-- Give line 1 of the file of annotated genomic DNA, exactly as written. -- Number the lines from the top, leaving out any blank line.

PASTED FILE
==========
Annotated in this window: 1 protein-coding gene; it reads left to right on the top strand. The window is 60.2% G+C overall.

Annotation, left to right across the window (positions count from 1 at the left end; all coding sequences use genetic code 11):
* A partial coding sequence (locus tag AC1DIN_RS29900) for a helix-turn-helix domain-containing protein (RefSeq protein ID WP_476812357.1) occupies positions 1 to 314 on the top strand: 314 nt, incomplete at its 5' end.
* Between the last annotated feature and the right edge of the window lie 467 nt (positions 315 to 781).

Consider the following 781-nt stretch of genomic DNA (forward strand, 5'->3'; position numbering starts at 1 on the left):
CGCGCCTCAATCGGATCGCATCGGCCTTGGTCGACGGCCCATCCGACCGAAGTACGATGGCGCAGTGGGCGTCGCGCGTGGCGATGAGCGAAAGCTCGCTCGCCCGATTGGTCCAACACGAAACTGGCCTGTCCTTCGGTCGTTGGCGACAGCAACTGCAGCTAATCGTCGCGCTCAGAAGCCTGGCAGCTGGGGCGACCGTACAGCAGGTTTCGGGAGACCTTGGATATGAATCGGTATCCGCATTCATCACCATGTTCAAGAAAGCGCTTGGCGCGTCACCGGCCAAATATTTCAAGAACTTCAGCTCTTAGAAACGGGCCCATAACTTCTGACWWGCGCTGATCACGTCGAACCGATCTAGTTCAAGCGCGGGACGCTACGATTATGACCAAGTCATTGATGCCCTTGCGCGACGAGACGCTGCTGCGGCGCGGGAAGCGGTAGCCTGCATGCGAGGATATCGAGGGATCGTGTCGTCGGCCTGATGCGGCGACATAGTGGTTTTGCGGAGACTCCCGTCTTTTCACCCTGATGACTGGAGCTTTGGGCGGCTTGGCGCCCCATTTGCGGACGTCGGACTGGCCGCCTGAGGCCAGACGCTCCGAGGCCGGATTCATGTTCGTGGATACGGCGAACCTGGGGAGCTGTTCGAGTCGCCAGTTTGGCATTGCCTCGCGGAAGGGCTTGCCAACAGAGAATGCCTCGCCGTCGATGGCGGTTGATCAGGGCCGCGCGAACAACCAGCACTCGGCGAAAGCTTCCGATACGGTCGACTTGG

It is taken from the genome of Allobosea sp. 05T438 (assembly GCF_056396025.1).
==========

Annotated in this window: 1 protein-coding gene; it reads left to right on the top strand. The window is 60.2% G+C overall.